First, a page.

8 popular sources of caffeine: key differences
Before you a detailed analysis of the most popular sources of caffeine used in food additives. Do you know what is energizing your day?
Author: Chris Lockwood, Ph.D., a certified specialist in power and general physical training
Without much exaggeration, it can be said that caffeine in the form of beverages is widespread. A recent survey of 24808 Americans showed that 89% of adults in the United States regularly consume caffeine, and 98% of this psychotropic substance enters our body in the form of a drink. Men on average receive about 240 mg of caffeine per day, and women – 183 mg.
In a word, almost all of us in ordinary life drink drinks with caffeine, and do it regularly.
And this is not to mention what is happening in the gyms. Although the survey did not separate people by sex and age, I would venture to assume that the majority of consumers of sports nutrition are in 10% of the most active consumers of caffeine – those who get an average of 436 to 1066 mg of caffeine every day.
You love him. You need it (at least, you think so – but this is a topic for a separate conversation). But from what do you get it? In the post-ephedrine era, companies are trying to isolate their products against competitors by incorporating caffeine from various sources. And this raises a lot of questions. How is one source of caffeine better than another? Is a mixture of caffeine from different sources better than pure caffeine?
Being one of those who plans, conducts and publishes scientific works devoted to sports nutrition, and who from personal experience knows the features of branding and marketing, I am in a unique position. I see the sports nutrition industry from the inside and I know the secrets about various sources of caffeine, presented today in fat burners, pre-training complexes and energy mixtures. However, I'm not going to waste your time repeating the trivial truths about caffeine – what it is, what dosages it contains in regular drinks, how safe and effective. Many articles are devoted to these questions, and you can easily find all the necessary information.
Instead, I want to teach you to identify specific ingredients with caffeine, see how much caffeine you get from each source, understand why the developer has included this component in the product, and when it is better to use one or another caffeine source.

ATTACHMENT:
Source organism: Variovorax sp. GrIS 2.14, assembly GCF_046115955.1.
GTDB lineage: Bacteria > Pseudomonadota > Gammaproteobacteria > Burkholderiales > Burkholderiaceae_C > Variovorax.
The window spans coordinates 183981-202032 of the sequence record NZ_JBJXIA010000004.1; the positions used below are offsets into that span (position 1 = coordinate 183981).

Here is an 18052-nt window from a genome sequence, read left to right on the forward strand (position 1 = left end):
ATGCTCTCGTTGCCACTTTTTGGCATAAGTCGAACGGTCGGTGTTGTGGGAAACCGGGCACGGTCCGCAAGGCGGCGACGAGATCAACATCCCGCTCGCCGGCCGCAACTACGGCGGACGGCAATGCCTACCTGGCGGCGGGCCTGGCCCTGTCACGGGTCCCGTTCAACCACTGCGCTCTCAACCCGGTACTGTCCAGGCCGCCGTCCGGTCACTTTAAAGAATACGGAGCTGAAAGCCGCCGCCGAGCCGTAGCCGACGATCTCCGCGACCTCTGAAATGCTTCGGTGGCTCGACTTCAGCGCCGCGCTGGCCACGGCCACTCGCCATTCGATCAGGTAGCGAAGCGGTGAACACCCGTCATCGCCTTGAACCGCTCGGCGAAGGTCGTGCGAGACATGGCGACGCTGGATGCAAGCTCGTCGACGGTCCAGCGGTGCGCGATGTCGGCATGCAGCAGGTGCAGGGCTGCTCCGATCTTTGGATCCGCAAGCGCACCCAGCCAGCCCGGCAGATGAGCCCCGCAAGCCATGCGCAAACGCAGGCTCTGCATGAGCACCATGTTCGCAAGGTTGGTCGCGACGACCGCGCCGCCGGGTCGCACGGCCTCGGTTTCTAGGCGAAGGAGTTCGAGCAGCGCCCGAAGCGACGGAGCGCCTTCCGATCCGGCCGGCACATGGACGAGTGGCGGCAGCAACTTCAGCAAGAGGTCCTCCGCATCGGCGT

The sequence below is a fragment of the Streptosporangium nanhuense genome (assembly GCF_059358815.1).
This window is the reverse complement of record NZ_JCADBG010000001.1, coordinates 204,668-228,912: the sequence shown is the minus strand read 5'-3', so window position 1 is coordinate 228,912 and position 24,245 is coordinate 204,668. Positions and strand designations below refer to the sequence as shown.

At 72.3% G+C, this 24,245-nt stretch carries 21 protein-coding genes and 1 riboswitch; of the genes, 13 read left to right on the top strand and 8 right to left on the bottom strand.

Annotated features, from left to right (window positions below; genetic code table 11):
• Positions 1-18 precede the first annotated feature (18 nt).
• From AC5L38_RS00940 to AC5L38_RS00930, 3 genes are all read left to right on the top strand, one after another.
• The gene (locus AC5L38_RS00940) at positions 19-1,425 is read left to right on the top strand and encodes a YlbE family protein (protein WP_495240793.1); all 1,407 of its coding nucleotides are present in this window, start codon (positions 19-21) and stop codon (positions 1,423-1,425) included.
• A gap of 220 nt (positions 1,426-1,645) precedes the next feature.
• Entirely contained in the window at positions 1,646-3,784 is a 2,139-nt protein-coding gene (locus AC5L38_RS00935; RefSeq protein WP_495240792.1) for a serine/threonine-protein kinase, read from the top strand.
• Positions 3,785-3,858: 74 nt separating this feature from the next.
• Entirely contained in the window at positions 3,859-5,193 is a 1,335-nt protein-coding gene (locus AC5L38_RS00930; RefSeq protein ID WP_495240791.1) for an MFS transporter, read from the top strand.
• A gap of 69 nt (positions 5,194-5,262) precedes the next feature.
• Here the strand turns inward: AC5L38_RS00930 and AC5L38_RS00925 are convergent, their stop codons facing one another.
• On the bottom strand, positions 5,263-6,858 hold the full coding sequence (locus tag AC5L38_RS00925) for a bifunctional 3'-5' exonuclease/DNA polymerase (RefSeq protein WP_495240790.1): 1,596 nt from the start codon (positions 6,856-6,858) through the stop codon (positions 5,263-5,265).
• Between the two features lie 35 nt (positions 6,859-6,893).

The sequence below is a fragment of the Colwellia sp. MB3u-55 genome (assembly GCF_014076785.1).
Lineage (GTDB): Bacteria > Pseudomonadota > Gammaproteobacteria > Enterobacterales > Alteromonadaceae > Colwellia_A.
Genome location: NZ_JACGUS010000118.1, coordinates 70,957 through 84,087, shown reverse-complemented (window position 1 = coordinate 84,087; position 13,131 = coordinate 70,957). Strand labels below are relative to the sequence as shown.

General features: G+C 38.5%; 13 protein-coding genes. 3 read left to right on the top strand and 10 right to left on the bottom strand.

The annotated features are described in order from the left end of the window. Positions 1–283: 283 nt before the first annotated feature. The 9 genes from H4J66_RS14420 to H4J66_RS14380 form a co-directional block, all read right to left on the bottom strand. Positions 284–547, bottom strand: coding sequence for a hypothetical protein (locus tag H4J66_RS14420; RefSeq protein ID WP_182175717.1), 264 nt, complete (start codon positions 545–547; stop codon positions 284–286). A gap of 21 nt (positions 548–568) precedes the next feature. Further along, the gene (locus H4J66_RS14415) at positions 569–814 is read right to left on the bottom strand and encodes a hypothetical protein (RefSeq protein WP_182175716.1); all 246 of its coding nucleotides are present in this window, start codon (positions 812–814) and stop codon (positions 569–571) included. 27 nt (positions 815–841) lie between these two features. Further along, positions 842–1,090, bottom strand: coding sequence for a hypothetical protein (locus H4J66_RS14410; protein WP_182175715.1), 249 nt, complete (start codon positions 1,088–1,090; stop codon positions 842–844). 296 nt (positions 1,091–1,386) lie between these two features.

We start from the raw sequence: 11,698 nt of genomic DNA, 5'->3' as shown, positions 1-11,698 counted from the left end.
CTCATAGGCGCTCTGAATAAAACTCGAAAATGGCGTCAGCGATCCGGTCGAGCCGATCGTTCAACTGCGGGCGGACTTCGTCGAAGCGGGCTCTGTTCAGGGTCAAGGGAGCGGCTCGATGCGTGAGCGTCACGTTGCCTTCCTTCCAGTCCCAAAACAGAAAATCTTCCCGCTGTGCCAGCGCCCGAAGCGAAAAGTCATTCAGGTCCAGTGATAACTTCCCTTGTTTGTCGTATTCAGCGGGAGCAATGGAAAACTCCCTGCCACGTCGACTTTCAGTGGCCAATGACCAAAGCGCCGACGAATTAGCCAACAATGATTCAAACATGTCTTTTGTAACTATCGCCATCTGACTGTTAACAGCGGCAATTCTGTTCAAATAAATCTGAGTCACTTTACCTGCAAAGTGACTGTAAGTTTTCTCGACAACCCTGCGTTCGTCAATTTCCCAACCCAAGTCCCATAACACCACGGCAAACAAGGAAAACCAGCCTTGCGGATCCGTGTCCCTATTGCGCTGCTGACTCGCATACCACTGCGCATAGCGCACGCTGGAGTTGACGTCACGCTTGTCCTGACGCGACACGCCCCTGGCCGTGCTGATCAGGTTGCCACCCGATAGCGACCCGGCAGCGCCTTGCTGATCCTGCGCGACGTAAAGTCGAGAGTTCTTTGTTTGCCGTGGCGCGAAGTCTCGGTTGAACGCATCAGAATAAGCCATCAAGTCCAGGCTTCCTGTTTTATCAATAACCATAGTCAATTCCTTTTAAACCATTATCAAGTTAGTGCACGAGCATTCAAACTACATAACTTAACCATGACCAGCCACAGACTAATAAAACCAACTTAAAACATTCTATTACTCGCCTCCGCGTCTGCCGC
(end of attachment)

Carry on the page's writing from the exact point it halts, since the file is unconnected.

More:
You can create a lot of options for "synthesized" caffeine and each of them to assign their own chemical name, only to be profitable to introduce a beginner to a competitive market. We will consider the most common ingredients, the names of which you have probably met on the labels of food additives.
- Other names: caffeine, guaranine, 1,3,7-trimethylxanthine.
Anhydrous caffeine is a cheap raw material with a high percentage of caffeine, high stability and good solubility. All this makes it very attractive for manufacturers who want to charge the product with stimulants and not go beyond the budget. Although natural forms of anhydrous caffeine are also available, there is no data comparing the physiological differences between natural and synthesized caffeine. Most companies use a much cheaper and easily available synthesized form.
The lion's share of our knowledge of caffeine – including those that manufacturers use to protect themselves from accusations of using caffeine from any source – is almost entirely based on experiments with anhydrous caffeine. For example, we can confidently state that caffeine in anhydrous form is rapidly absorbed into the circulatory system and reaches its maximum concentration in the blood after 30-60 minutes after ingestion. During this period, it is distributed throughout the body and overcomes the blood-brain barrier, and 2% or less is excreted (unchanged) in the urine.